In the early 2000’s, Columbia acquired the rights to “Spider-Man” from Marvel, and produced a trilogy of films directed by Sam Rami. Unfortunately, many people did not care for the third entry as it was too convoluted and stupid to understand. Now, Columbia plans on rebooting the with “The Amazing Spider-Man”. How is it when compared to the first trilogy? (And yes, there are going to be some sequels to this film, I assure you.) Well… good. This movie takes the mythology of Spider-Man and makes good use of it. Although, the villain could have been improved greatly. “The Amazing Spider-Man” provides comic book fans a good character study as well as different story that the Rami films could not accomplish.


The plot has Peter Parker (Andrew Garfield this time) getting bit a scientifically modified spider and develops physical spider-like abilities. Peter then gets involved with a girlfriend named Gwen Stacy (Emma Stone) while trying to keep his identity a secret. For as it seems, Peter has become a masked vigilante in order to show criminals that this city is full of people, ready to believe in good. Nah, just kidding; he really becomes Spider-Man to avenge his uncle’s death. Meanwhile, a scientist named Dr. Curt Connors (Rhys Ifans) plans to create a serum that can regenerate living tissue, but instead the serum transforms him into a giant lizard. Can Peter stop Dr. Connors and keep his secret from the world, and keep a steady relationship with Gwen?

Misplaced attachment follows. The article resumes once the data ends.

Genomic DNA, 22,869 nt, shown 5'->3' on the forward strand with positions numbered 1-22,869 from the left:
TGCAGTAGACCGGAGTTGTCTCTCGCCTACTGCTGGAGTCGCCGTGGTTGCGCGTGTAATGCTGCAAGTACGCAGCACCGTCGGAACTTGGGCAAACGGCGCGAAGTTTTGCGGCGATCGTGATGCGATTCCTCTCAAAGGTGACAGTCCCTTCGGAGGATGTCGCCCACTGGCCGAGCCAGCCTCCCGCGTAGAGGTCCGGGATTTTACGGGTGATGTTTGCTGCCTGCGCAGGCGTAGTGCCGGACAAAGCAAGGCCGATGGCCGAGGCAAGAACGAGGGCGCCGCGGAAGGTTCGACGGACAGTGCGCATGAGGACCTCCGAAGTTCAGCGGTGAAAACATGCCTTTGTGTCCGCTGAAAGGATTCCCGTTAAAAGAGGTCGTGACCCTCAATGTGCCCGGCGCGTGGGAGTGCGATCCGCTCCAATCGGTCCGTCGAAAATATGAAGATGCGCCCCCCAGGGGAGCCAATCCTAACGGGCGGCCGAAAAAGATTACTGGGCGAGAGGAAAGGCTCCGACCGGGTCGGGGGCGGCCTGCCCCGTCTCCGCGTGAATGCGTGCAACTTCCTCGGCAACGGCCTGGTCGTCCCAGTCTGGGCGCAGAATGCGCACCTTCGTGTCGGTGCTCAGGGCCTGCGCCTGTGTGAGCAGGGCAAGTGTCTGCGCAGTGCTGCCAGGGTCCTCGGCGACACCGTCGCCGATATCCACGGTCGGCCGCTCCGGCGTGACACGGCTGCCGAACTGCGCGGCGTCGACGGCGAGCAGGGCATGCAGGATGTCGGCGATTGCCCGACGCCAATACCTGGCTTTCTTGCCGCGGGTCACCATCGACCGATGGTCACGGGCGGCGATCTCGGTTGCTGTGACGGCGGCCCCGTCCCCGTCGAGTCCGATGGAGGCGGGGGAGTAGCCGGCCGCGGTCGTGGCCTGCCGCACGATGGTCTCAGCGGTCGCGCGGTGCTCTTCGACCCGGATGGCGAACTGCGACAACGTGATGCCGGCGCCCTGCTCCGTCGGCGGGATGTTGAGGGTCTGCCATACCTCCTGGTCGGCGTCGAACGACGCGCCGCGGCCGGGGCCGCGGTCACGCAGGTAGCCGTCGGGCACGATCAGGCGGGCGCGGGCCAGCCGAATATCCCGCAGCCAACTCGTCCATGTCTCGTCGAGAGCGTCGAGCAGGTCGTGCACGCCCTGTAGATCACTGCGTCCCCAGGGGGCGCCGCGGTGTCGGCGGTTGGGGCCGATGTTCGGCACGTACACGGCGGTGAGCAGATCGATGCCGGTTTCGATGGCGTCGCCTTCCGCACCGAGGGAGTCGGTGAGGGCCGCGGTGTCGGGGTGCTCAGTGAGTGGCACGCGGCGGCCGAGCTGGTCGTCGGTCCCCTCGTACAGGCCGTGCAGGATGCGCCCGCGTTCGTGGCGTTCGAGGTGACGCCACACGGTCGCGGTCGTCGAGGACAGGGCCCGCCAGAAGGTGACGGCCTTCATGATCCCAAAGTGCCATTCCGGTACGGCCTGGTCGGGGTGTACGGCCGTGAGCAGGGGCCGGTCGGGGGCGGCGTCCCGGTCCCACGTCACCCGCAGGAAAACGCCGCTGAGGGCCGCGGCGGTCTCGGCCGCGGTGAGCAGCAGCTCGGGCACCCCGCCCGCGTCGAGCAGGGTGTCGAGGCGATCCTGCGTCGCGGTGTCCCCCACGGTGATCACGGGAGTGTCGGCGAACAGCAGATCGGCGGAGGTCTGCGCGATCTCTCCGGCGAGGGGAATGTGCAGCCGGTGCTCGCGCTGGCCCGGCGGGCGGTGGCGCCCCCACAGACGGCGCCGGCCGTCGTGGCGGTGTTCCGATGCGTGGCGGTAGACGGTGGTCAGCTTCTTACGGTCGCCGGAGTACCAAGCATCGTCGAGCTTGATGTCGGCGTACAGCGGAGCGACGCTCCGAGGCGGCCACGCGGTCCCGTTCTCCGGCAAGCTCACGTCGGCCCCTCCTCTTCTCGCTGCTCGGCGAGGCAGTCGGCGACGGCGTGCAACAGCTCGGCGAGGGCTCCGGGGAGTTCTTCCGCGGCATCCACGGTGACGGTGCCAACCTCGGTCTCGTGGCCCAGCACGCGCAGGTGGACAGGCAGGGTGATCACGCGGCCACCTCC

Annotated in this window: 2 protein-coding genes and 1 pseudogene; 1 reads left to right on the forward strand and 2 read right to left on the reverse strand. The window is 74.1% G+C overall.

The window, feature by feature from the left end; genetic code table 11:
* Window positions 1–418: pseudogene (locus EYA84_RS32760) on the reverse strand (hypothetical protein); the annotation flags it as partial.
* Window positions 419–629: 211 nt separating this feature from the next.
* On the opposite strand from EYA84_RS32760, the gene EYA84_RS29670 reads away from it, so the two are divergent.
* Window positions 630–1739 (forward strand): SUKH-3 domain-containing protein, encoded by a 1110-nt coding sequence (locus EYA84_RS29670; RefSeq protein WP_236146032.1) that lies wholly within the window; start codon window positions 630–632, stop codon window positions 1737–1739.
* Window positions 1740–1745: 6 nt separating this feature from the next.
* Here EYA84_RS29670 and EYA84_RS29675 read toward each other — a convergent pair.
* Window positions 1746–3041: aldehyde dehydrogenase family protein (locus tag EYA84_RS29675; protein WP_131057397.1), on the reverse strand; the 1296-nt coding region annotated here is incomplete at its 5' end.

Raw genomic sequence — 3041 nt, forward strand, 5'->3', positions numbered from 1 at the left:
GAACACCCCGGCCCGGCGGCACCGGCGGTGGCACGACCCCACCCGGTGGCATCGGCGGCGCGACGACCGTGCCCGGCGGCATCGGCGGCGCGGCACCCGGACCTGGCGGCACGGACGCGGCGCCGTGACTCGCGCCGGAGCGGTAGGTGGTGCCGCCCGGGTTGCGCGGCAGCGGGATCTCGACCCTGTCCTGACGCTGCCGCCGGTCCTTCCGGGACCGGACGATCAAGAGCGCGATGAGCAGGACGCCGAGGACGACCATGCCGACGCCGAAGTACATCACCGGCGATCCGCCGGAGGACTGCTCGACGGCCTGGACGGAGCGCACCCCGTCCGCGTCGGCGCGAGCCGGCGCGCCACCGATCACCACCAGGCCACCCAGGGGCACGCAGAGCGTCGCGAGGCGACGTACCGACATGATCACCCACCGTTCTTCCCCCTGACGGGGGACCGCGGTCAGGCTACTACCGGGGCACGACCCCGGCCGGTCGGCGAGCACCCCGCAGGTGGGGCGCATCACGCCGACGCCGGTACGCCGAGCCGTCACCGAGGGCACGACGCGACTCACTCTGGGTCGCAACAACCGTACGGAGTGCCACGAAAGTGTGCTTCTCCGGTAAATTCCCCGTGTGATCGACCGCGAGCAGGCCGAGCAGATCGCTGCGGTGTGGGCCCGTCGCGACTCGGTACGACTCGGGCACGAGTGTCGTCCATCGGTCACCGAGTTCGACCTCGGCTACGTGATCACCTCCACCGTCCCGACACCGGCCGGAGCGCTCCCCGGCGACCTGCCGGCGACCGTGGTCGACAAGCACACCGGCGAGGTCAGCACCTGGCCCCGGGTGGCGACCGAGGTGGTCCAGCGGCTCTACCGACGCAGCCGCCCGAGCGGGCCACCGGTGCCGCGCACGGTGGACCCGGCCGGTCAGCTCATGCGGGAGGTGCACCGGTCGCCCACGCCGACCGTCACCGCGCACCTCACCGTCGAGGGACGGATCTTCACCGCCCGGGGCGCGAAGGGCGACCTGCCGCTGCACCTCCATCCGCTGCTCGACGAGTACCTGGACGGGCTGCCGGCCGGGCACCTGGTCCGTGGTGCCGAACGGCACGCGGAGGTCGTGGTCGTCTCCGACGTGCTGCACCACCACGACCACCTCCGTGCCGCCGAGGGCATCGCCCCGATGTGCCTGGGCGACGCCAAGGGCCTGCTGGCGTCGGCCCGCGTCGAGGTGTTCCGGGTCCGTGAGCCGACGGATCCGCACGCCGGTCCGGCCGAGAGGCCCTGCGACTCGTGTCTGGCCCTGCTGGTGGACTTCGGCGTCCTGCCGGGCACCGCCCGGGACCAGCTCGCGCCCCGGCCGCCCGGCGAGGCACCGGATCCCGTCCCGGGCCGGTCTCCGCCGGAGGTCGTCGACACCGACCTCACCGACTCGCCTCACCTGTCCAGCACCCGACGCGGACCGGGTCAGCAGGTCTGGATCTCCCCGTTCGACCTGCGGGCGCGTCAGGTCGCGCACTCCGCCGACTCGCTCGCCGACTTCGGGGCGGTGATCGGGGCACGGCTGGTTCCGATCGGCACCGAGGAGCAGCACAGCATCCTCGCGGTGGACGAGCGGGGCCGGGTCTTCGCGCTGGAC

“The Amazing Spider-Man” is a complete overhaul of the character of Spider-Man. The writing puts Peter Parker as a teenager, dealing with issues that he must face on his own. Gwen Stacy is a good three-dimensional character that provides a lot of support and strength in the movie. And the direction by Marc Webb provides the actors a chance to be who they are on the screen. The music by James Horner gives the audience a good and memorable soundtrack. The editing is nice as the movie goes along at nice pace. But what really makes the film work is the way the movie captures the spirit of Spider-Man to the fullest degree.


What this means is that the character of Spider-Man is a likeable character and that you really root for him. There is also the fact that the writers stay closely to the source material, which will please the fans. Instead of an organic web that was used in the Rami movies, we have a machine that can shoot webs and can refilled at any specific time. Plus, the 3D used in making the movie works, especially near the end of the film.


Now the only major nitpick that “The Amazing Spider-Man” is, well, the villain isn’t a believable character. Plus, his transition from good guy to bad guy is kind of awkward.


In conclusion, “The Amazing Spider-Man” is a good reworking of the first three films by Sam Rami. Yes, the villain needed to be improved a bit, but everything else is fine. Here’s hoping the sequels provide more to the friendly neighborhood Spider-Man.